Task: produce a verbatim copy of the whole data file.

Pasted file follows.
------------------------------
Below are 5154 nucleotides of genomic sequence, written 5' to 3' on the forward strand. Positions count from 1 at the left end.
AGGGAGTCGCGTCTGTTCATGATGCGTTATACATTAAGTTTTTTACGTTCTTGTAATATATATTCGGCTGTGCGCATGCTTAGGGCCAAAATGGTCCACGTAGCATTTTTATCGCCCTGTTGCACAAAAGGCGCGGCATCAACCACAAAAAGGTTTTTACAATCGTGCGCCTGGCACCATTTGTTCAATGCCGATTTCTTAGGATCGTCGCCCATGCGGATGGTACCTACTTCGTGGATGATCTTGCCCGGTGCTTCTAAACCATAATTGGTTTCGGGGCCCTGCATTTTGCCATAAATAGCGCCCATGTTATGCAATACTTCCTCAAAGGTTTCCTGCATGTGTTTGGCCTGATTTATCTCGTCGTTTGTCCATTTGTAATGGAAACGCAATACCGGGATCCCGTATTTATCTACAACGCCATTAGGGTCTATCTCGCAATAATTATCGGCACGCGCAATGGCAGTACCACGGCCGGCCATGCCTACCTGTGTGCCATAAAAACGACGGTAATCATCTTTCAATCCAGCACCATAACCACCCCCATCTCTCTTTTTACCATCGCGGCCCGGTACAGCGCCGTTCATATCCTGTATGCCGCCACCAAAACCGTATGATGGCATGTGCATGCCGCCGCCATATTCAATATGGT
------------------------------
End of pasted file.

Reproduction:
Below are 5154 nucleotides of genomic sequence, written 5' to 3' on the forward strand. Positions count from 1 at the left end.
AGGGAGTCGCGTCTGTTCATGATGCGTTATACATTAAGTTTTTTACGTTCTTGTAATATATATTCGGCTGTGCGCATGCTTAGGGCCAAAATGGTCCACGTAGCATTTTTATCGCCCTGTTGCACAAAAGGCGCGGCATCAACCACAAAAAGGTTTTTACAATCGTGCGCCTGGCACCATTTGTTCAATGCCGATTTCTTAGGATCGTCGCCCATGCGGATGGTACCTACTTCGTGGATGATCTTGCCCGGTGCTTCTAAACCATAATTGGTTTCGGGGCCCTGCATTTTGCCATAAATAGCGCCCATGTTATGCAATACTTCCTCAAAGGTTTCCTGCATGTGTTTGGCCTGATTTATCTCGTCGTTTGTCCATTTGTAATGGAAACGCAATACCGGGATCCCGTATTTATCTACAACGCCATTAGGGTCTATCTCGCAATAATTATCGGCACGCGCAATGGCAGTACCACGGCCGGCCATGCCTACCTGTGTGCCATAAAAACGACGGTAATCATCTTTCAATCCAGCACCATAACCACCCCCATCTCTCTTTTTACCATCGCGGCCCGGTACAGCGCCGTTCATATCCTGTATGCCGCCACCAAAACCGTATGATGGCATGTGCATGCCGCCGCCATATTCAATATGGT